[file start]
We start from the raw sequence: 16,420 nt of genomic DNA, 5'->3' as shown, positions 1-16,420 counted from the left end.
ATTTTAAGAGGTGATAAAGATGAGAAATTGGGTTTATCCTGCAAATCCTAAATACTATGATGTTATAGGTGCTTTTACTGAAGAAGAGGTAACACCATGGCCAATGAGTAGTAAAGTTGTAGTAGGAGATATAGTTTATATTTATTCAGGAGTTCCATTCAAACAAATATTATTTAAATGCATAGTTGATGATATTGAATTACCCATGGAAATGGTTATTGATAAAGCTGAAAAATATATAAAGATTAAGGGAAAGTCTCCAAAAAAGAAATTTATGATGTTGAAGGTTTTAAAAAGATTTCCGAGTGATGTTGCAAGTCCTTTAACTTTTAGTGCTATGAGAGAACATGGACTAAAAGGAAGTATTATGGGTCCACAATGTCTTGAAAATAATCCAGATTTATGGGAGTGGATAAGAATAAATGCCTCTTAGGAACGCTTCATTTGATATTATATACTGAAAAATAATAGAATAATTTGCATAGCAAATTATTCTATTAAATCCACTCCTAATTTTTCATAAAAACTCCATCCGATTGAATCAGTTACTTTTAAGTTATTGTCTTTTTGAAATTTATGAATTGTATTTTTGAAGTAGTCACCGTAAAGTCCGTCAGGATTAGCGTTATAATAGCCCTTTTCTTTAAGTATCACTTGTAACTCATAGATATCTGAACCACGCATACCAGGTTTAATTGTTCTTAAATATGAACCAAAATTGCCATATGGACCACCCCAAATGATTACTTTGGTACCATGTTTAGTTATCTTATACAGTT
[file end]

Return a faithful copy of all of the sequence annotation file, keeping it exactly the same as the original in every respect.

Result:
We start from the raw sequence: 16,420 nt of genomic DNA, 5'->3' as shown, positions 1-16,420 counted from the left end.
ATTTTAAGAGGTGATAAAGATGAGAAATTGGGTTTATCCTGCAAATCCTAAATACTATGATGTTATAGGTGCTTTTACTGAAGAAGAGGTAACACCATGGCCAATGAGTAGTAAAGTTGTAGTAGGAGATATAGTTTATATTTATTCAGGAGTTCCATTCAAACAAATATTATTTAAATGCATAGTTGATGATATTGAATTACCCATGGAAATGGTTATTGATAAAGCTGAAAAATATATAAAGATTAAGGGAAAGTCTCCAAAAAAGAAATTTATGATGTTGAAGGTTTTAAAAAGATTTCCGAGTGATGTTGCAAGTCCTTTAACTTTTAGTGCTATGAGAGAACATGGACTAAAAGGAAGTATTATGGGTCCACAATGTCTTGAAAATAATCCAGATTTATGGGAGTGGATAAGAATAAATGCCTCTTAGGAACGCTTCATTTGATATTATATACTGAAAAATAATAGAATAATTTGCATAGCAAATTATTCTATTAAATCCACTCCTAATTTTTCATAAAAACTCCATCCGATTGAATCAGTTACTTTTAAGTTATTGTCTTTTTGAAATTTATGAATTGTATTTTTGAAGTAGTCACCGTAAAGTCCGTCAGGATTAGCGTTATAATAGCCCTTTTCTTTAAGTATCACTTGTAACTCATAGATATCTGAACCACGCATACCAGGTTTAATTGTTCTTAAATATGAACCAAAATTGCCATATGGACCACCCCAAATGATTACTTTGGTACCATGTTTAGTTATCTTATACAGTT